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Growing pains The buyers of the infrastructure maintenance and track renewal companies are fighting their corner in a very competitive market. NCE reports first on Balfour Beatty.

Balfour Beatty Rail managing director David Fison takes a pragmatic view of one of UK civils' few (supposed) boom markets. 'People often make the mistake of thinking about the rail sector as a growth market,' he says. 'Really, it's a changing market - which, of course, brings opportunity. But if you study Railtrack's Network Management Statement, you'll see that in five years time investment is due to start declining. Our goal is to find the most efficient way of working by the time the market quietens down'.

The view is partly shaped by Fison's insistence that the UK rail infrastructure and maintenance sector is 'a young market - only two to four years old, depending on where you measure it from'. The increase in workload following Railtrack's privatisation in 1994 has, unsurprisingly, received most attention and has raised (again, perhaps not unexpectedly) expectations that rail alone would provide a ready replacement for the fast disappearing roads workload.

The reality was and is different. The rail market quickly became highly competitive with, in Fison's words, 'Railtrack shaking the industry' to get the best prices. The Balfour MD has been 'quite impressed' with the way Railtrack has realised that a more co-operative approach is the way to achieve best value.

Then there were the inefficiencies deeply embedded within the former BR infrastructure service companies. Many have been tackled, but Fison says the newly privatised firms must become a lot more flexible to deal with the range of work Railtrack now demands be done in a single possession. And there is a new bugbear to deal with: New Labour's review of the rail regulatory regime, which Fison believes could well result in Railtrack's profits - and, therefore, its investment plans - being restricted.

On paper, BB Rail seems better equipped than most to deal with these challenges. It is the largest rail infrastructure company in the UK with an annual turnover of £400M. However, Fison sees no particular merit in this. What he does point to as clear advantages are the company's 75 years of experience and the scope of its operations.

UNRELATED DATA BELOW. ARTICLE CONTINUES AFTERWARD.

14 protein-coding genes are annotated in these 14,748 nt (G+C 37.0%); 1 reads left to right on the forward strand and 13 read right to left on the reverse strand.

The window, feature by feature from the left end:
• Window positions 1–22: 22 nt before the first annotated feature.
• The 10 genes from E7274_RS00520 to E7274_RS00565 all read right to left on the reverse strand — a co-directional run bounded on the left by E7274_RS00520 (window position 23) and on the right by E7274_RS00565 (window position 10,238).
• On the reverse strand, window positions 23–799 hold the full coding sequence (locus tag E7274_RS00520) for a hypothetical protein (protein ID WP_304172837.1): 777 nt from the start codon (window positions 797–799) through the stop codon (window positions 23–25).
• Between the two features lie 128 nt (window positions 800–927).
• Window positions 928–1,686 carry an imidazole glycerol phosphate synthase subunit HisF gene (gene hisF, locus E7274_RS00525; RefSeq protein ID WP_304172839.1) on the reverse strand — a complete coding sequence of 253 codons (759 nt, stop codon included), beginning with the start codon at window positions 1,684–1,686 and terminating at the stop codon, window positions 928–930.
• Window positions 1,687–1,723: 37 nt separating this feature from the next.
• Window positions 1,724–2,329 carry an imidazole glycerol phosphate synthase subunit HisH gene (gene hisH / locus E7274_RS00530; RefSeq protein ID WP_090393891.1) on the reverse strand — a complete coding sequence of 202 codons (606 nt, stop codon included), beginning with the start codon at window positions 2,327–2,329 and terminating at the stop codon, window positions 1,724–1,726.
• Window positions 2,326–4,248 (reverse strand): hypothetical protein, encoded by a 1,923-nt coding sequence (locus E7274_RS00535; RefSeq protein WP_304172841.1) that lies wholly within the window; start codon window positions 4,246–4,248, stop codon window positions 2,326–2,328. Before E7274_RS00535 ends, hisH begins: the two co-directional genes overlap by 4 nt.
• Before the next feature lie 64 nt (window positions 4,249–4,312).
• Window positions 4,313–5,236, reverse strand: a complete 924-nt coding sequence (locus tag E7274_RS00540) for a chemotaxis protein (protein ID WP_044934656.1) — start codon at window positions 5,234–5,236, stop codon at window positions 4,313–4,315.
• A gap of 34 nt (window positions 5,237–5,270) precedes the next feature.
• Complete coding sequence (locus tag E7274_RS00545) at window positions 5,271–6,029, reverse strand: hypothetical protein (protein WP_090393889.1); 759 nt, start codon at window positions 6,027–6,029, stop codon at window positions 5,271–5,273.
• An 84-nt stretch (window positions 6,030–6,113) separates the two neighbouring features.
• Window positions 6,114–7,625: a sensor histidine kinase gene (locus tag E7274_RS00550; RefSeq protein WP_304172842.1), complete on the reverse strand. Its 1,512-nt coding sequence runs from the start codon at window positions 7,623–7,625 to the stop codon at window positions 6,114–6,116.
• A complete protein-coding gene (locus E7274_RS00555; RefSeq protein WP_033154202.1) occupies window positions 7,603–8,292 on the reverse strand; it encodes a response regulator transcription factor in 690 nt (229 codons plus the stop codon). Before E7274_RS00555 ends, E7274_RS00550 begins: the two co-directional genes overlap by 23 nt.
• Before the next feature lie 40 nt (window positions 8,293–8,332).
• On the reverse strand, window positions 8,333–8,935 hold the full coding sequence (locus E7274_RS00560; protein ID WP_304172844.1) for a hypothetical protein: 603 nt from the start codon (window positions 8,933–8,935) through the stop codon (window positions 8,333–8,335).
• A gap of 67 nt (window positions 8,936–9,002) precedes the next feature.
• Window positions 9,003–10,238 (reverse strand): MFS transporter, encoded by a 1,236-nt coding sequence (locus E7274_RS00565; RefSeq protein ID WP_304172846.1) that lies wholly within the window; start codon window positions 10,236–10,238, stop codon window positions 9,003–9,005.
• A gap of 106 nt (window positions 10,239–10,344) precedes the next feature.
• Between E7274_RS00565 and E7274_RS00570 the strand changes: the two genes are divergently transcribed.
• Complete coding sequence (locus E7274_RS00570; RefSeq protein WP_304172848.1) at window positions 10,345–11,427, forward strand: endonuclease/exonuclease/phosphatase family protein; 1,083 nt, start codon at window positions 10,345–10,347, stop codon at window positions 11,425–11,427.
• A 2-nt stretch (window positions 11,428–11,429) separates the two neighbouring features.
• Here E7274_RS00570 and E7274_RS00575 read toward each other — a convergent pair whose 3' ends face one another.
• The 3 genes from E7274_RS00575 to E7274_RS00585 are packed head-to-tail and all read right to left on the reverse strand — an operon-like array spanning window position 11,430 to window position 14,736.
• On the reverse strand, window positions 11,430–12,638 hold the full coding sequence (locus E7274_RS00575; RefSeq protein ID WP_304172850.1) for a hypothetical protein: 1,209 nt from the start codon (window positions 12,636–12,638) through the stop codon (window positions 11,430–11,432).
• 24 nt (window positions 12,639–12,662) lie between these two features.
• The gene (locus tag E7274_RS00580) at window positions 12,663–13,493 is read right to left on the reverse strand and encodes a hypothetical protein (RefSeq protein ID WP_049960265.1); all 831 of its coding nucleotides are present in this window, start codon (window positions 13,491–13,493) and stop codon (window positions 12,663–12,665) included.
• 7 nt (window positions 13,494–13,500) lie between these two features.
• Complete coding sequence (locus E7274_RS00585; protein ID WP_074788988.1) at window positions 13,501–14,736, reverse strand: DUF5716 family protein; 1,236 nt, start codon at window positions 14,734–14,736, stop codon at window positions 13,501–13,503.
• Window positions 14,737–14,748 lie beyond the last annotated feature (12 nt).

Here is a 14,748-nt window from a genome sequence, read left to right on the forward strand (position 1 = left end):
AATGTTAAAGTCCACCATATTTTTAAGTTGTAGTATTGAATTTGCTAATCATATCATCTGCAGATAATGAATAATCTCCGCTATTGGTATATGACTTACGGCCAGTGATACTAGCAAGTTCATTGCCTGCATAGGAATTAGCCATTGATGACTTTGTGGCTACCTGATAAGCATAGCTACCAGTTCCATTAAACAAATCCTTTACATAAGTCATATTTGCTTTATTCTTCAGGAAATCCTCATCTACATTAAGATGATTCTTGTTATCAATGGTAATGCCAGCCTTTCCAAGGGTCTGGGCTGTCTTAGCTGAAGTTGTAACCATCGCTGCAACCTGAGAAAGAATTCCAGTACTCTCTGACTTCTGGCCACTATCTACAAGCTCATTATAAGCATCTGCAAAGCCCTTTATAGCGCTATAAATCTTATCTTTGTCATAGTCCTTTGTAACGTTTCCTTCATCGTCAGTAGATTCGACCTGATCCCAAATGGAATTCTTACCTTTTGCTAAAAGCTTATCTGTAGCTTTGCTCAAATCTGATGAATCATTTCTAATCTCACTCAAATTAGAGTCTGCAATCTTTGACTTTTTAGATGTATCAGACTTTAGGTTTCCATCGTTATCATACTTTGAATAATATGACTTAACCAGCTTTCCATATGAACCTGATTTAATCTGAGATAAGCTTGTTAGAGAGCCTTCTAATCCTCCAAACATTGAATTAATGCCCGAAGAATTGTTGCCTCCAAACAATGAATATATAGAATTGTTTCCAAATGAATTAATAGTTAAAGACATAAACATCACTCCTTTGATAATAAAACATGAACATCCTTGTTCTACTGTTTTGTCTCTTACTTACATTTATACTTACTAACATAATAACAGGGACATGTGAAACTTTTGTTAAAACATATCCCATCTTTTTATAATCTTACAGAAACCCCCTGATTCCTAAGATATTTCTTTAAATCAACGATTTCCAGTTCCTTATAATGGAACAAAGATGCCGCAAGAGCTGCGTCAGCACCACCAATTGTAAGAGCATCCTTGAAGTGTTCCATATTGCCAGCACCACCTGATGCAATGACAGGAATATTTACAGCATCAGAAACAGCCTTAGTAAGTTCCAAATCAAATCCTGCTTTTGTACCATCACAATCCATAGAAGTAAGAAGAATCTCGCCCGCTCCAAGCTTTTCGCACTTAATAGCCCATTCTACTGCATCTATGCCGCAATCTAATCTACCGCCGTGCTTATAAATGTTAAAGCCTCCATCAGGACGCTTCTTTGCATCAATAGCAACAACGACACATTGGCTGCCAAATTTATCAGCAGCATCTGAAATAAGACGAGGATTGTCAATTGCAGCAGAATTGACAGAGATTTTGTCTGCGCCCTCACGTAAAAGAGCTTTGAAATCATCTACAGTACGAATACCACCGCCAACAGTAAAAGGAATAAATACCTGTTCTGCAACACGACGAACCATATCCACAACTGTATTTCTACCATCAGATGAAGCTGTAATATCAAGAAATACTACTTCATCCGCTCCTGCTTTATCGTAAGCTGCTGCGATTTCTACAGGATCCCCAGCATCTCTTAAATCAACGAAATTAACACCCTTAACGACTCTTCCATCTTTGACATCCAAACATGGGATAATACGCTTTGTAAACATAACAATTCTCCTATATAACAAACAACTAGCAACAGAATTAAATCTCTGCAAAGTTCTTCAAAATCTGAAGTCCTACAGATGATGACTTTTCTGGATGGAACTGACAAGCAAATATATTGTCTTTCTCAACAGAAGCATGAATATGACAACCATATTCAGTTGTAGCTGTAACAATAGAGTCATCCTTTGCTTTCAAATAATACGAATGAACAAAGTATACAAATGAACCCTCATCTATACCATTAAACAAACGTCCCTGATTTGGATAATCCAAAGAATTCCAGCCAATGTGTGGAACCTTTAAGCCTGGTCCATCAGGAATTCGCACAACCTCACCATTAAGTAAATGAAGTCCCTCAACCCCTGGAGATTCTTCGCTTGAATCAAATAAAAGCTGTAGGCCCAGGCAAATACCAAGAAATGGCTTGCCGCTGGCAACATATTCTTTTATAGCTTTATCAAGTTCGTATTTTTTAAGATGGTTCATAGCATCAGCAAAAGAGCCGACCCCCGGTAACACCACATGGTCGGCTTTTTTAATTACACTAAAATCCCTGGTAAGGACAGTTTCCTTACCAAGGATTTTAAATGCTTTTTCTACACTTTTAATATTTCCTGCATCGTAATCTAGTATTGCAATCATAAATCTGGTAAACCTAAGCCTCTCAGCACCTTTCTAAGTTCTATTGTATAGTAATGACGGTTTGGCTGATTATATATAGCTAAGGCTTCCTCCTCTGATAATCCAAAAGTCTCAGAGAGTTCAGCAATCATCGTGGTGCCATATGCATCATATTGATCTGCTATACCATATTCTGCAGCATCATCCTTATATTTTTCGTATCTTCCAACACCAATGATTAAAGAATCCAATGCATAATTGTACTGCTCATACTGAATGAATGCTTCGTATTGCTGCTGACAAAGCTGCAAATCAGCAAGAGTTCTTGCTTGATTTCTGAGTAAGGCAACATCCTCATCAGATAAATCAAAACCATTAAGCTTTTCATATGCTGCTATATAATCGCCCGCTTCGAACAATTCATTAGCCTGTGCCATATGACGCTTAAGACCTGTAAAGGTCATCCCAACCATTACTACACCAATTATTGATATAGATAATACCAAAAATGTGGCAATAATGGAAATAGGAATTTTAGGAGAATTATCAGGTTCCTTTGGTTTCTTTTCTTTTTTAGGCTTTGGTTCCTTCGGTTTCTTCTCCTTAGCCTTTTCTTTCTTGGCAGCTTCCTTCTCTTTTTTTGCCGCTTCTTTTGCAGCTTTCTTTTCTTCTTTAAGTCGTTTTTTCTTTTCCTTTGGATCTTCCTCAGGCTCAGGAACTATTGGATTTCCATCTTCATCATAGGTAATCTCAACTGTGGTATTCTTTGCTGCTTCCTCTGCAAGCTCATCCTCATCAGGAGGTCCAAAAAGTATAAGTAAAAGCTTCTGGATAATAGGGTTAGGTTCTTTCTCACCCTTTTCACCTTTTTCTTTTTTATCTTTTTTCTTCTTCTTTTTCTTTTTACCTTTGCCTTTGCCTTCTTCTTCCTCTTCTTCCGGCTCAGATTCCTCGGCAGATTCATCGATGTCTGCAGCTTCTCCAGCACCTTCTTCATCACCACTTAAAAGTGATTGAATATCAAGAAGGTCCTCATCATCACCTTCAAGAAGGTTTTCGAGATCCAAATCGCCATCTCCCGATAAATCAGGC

BB Rail is divided into six divisions. They were created by identifying the expertise inherited from the infrastructure maintenance companies and blending this with Balfour's existing project management and manufacturing skills.

BB Rail Maintenance and BB Infrastructure Renewals tackle the bread and butter work. BB Rail Projects provides project management services aimed at securing work on major schemes throughout the world.

BB Railway Engineering is the division's trackwork manufacturing arm, while BB Rail Plant operates a fleet of machines that carry out trackwork, electrification and general railway works. Finally, the Strategic Development Group, helps clients plan how better to cope with future demands.

Fison claims the number one spot for Balfour in electrification, signalling and major projects.

Looking to the future, he believes that rail infrastructure companies will have to give more attention to interface management, that is, the relationship between capital work and the train services that rely on it. This, according to Fison, means improving the quality of information guiding both Railtrack and its contractors' actions.

Asset Management 2000 is a database being created by BB which allows work carried out on railway assets to be broken down by activity. This, says Fison, will give a better guide to the cost of maintaining an asset and when or not to replace it.

'We have to move away from a time-related maintenance system to one based on reliability,' he says.

Alastair McLellan

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